The Oregon Supreme Court for a third time has allowed a $79.5 million punitive-damages judgment against Philip Morris, an award twice struck down by the U.S. Supreme Court, which suggested it was excessive.
The award was for the family of Jesse Williams, a former Portland janitor who started smoking during a 1950s Army hitch and died in 1997 six months after he was diagnosed with lung cancer. A jury in Portland made the award in 1999.
The Oregon Supreme Court said in Thursday's ruling that Philip Morris and the tobacco industry worked during the 1950s on a "program of disinformation" to create doubt about the dangers of smoking. Williams "learned from watching television that smoking did not cause lung cancer," but, once he came down with it, said the "cigarette people" had lied to him.
Thursday's ruling followed a decision by the U.S. Supreme Court last year to send the case back to Oregon.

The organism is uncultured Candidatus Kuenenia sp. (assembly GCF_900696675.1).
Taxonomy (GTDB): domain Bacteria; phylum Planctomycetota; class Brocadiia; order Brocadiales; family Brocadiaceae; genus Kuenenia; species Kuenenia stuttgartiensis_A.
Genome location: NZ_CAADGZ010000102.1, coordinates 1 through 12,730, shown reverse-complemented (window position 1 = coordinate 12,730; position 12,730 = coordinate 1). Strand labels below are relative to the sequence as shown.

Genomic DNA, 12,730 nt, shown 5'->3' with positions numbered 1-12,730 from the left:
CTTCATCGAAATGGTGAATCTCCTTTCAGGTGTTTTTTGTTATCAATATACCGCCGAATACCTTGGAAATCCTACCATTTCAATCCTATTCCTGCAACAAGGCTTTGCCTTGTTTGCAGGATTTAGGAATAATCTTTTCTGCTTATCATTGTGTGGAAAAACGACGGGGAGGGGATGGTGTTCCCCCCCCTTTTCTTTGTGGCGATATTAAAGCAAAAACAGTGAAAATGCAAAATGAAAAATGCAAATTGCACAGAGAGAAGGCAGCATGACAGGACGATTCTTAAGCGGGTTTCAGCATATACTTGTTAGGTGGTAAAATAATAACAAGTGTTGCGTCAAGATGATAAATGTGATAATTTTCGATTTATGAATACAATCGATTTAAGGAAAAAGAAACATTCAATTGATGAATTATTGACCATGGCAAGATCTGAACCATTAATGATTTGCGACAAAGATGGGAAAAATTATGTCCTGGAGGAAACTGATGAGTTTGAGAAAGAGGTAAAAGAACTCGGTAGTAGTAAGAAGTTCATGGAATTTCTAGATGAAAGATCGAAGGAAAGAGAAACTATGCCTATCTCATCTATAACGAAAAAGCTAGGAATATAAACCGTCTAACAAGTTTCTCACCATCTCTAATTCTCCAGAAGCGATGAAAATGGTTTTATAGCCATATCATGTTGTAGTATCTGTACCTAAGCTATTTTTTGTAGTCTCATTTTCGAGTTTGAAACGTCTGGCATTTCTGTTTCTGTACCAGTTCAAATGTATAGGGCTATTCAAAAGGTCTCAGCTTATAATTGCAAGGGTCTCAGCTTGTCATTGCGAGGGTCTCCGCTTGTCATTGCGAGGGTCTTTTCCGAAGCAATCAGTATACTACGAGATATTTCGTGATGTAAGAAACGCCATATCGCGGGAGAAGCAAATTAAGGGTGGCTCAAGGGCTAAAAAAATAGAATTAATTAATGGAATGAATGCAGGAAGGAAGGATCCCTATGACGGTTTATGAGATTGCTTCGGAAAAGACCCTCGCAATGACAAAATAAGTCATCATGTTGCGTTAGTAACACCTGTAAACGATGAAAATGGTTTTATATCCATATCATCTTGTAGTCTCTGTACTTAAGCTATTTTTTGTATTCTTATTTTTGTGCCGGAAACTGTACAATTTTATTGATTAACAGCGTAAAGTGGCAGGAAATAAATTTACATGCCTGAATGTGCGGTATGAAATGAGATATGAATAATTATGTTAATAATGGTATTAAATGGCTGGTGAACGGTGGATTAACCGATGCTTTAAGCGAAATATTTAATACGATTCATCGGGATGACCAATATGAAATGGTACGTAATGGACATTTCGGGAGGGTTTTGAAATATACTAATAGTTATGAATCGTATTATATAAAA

The state Supreme Court was told to reconsider the award based on its decision about instructions for the trial jury that Philip Morris had proposed and the trial judge rejected.
The Oregon high court on Thursday said there were other defects in the instructions, violating Oregon law, that justified the trial judge's decision.
The Oregon court said that, for example, the instructions Philip Morris suggested would have forbidden the jury to consider the profits the tobacco company made through misconduct that was not illegal.
The Oregon Supreme court decision Thursday didn't take issue with the U.S. Supreme Court on another point it raised -- that Oregon courts couldn't allow jurors to use punitive damages to punish a defendant for harm done to anybody who wasn't part of the suit.
The instructions about punitive damages have been at the center of the legal battle over the suit brought by Williams' widow, Mayola.
Philip Morris will appeal Thursday's ruling to the U.S. Supreme Court, the tobacco maker said. Business groups have watched the case closely as a precedent setter for large jury awards in product liability suits.
The Oregon high court made its first decision in 2002, refusing to hear an appeal from Philip Morris.